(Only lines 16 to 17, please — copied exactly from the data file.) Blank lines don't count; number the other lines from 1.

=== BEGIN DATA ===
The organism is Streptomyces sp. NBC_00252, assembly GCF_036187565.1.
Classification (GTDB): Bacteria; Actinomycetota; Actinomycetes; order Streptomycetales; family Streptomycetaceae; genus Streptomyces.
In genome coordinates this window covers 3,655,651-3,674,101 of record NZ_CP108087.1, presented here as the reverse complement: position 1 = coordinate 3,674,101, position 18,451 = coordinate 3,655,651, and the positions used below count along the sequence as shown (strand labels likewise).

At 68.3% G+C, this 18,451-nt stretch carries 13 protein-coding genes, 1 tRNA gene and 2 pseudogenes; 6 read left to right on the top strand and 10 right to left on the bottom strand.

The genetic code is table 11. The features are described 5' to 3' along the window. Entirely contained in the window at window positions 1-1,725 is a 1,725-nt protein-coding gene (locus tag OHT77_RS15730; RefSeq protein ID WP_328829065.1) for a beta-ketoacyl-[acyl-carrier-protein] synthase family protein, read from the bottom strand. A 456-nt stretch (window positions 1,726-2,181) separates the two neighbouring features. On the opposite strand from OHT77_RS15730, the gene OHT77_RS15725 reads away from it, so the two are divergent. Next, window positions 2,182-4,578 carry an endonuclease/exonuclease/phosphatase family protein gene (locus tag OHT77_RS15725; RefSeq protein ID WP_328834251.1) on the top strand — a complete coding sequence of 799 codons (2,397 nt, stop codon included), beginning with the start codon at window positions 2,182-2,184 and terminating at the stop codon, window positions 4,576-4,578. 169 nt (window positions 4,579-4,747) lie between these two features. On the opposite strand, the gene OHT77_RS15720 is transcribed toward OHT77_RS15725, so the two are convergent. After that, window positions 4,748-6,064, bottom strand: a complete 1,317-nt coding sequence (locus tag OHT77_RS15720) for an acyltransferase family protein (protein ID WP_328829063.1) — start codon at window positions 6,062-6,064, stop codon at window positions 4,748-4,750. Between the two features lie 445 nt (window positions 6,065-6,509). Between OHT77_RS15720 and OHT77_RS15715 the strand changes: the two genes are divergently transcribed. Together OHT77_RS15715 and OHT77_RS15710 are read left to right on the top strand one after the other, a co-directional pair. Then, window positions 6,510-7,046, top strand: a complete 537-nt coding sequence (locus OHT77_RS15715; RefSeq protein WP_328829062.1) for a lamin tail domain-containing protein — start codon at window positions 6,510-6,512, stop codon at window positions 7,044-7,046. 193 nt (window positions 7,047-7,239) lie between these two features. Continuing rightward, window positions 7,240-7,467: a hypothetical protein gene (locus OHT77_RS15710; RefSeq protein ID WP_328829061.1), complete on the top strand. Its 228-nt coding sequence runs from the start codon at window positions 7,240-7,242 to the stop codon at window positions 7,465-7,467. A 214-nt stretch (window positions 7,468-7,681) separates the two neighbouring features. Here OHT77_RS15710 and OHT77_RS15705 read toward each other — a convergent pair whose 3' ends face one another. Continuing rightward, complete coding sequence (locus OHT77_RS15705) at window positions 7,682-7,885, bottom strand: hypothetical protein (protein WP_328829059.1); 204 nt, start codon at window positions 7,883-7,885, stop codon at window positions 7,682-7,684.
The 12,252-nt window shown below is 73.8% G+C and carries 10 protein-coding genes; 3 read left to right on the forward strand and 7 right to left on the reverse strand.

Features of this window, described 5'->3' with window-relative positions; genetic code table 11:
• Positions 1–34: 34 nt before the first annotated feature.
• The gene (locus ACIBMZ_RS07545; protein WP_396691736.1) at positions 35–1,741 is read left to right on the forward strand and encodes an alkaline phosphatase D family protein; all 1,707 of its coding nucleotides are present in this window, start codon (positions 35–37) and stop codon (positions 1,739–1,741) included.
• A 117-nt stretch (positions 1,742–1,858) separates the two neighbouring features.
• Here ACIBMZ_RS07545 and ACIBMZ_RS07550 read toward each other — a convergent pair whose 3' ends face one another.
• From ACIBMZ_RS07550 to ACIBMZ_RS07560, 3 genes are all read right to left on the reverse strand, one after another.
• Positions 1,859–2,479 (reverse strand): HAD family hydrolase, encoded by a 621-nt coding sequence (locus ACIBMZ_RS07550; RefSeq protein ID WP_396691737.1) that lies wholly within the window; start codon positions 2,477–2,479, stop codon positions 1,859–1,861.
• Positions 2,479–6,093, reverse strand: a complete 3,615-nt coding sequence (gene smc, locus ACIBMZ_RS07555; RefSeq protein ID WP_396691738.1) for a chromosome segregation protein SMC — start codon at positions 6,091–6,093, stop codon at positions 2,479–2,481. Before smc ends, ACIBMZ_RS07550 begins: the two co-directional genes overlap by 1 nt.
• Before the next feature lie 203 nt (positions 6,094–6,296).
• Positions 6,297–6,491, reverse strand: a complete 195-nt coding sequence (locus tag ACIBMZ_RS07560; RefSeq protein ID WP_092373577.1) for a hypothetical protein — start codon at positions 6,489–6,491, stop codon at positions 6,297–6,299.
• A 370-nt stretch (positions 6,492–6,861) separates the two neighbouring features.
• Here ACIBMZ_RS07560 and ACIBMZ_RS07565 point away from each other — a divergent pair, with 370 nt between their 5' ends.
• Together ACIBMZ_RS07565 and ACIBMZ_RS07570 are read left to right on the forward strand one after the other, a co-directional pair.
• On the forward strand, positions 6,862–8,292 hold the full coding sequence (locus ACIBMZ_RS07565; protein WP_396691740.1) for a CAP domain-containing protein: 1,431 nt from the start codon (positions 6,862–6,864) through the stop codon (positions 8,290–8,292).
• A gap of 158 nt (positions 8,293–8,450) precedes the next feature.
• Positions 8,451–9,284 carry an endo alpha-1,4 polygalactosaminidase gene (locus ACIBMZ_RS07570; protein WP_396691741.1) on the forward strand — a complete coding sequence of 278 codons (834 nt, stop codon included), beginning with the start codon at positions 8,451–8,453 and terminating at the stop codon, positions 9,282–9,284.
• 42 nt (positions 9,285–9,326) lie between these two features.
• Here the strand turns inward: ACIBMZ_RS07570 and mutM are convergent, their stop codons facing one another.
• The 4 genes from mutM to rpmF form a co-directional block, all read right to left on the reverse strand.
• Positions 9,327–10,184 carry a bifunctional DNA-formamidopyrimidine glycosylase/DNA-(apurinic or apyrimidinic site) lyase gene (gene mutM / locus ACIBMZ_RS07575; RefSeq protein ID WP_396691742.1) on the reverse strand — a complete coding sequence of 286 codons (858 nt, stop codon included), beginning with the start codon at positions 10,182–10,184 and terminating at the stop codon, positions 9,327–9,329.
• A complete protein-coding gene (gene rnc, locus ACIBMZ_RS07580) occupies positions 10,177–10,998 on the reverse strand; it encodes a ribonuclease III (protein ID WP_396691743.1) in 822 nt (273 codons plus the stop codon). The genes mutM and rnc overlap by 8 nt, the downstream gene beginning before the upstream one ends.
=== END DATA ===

• Positions 6,297–6,491, reverse strand: a complete 195-nt coding sequence (locus tag ACIBMZ_RS07560; RefSeq protein ID WP_092373577.1) for a hypothetical protein — start codon at positions 6,489–6,491, stop codon at positions 6,297–6,299.
• A 370-nt stretch (positions 6,492–6,861) separates the two neighbouring features.